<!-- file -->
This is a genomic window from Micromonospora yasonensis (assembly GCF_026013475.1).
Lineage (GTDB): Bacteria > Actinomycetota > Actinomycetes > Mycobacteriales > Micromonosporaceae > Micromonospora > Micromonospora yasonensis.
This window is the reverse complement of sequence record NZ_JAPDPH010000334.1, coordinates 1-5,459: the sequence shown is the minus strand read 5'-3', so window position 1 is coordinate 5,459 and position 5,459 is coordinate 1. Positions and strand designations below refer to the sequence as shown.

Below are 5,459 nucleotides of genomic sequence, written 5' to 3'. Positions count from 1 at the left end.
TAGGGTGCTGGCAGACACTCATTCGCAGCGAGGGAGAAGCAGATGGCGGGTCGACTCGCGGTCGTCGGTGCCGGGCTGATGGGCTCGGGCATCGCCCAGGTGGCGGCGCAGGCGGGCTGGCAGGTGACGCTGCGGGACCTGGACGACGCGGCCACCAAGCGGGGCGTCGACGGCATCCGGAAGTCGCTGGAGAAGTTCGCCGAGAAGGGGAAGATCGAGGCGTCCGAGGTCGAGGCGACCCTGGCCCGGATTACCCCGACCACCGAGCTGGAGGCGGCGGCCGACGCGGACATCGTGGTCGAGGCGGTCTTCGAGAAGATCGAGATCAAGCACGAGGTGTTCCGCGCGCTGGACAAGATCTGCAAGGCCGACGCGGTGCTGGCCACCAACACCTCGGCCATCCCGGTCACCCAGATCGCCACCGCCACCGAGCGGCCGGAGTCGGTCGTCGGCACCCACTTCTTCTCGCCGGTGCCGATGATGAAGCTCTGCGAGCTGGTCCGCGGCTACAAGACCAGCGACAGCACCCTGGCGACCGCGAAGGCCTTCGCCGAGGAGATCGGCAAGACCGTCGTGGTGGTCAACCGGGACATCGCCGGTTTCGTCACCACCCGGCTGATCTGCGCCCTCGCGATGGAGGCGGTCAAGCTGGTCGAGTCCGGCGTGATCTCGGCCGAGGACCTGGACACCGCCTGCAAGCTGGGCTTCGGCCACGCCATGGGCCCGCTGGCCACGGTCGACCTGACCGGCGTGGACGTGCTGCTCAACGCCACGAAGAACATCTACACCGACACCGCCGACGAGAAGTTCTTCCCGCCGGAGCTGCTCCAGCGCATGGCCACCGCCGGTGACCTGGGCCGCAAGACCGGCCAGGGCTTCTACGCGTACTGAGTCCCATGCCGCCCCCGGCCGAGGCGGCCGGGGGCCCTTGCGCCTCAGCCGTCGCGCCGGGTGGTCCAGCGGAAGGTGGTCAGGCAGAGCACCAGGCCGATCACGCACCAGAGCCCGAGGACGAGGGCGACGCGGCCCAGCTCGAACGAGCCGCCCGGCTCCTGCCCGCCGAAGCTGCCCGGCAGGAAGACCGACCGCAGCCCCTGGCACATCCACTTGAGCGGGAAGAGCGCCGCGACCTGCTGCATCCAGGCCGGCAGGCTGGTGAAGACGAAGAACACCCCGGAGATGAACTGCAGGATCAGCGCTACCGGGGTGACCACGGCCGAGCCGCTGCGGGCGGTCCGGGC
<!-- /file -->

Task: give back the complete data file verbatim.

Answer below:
This is a genomic window from Micromonospora yasonensis (assembly GCF_026013475.1).
Lineage (GTDB): Bacteria > Actinomycetota > Actinomycetes > Mycobacteriales > Micromonosporaceae > Micromonospora > Micromonospora yasonensis.
This window is the reverse complement of sequence record NZ_JAPDPH010000334.1, coordinates 1-5,459: the sequence shown is the minus strand read 5'-3', so window position 1 is coordinate 5,459 and position 5,459 is coordinate 1. Positions and strand designations below refer to the sequence as shown.

Below are 5,459 nucleotides of genomic sequence, written 5' to 3'. Positions count from 1 at the left end.
TAGGGTGCTGGCAGACACTCATTCGCAGCGAGGGAGAAGCAGATGGCGGGTCGACTCGCGGTCGTCGGTGCCGGGCTGATGGGCTCGGGCATCGCCCAGGTGGCGGCGCAGGCGGGCTGGCAGGTGACGCTGCGGGACCTGGACGACGCGGCCACCAAGCGGGGCGTCGACGGCATCCGGAAGTCGCTGGAGAAGTTCGCCGAGAAGGGGAAGATCGAGGCGTCCGAGGTCGAGGCGACCCTGGCCCGGATTACCCCGACCACCGAGCTGGAGGCGGCGGCCGACGCGGACATCGTGGTCGAGGCGGTCTTCGAGAAGATCGAGATCAAGCACGAGGTGTTCCGCGCGCTGGACAAGATCTGCAAGGCCGACGCGGTGCTGGCCACCAACACCTCGGCCATCCCGGTCACCCAGATCGCCACCGCCACCGAGCGGCCGGAGTCGGTCGTCGGCACCCACTTCTTCTCGCCGGTGCCGATGATGAAGCTCTGCGAGCTGGTCCGCGGCTACAAGACCAGCGACAGCACCCTGGCGACCGCGAAGGCCTTCGCCGAGGAGATCGGCAAGACCGTCGTGGTGGTCAACCGGGACATCGCCGGTTTCGTCACCACCCGGCTGATCTGCGCCCTCGCGATGGAGGCGGTCAAGCTGGTCGAGTCCGGCGTGATCTCGGCCGAGGACCTGGACACCGCCTGCAAGCTGGGCTTCGGCCACGCCATGGGCCCGCTGGCCACGGTCGACCTGACCGGCGTGGACGTGCTGCTCAACGCCACGAAGAACATCTACACCGACACCGCCGACGAGAAGTTCTTCCCGCCGGAGCTGCTCCAGCGCATGGCCACCGCCGGTGACCTGGGCCGCAAGACCGGCCAGGGCTTCTACGCGTACTGAGTCCCATGCCGCCCCCGGCCGAGGCGGCCGGGGGCCCTTGCGCCTCAGCCGTCGCGCCGGGTGGTCCAGCGGAAGGTGGTCAGGCAGAGCACCAGGCCGATCACGCACCAGAGCCCGAGGACGAGGGCGACGCGGCCCAGCTCGAACGAGCCGCCCGGCTCCTGCCCGCCGAAGCTGCCCGGCAGGAAGACCGACCGCAGCCCCTGGCACATCCACTTGAGCGGGAAGAGCGCCGCGACCTGCTGCATCCAGGCCGGCAGGCTGGTGAAGACGAAGAACACCCCGGAGATGAACTGCAGGATCAGCGCTACCGGGGTGACCACGGCCGAGCCGCTGCGGGCGGTCCGGGC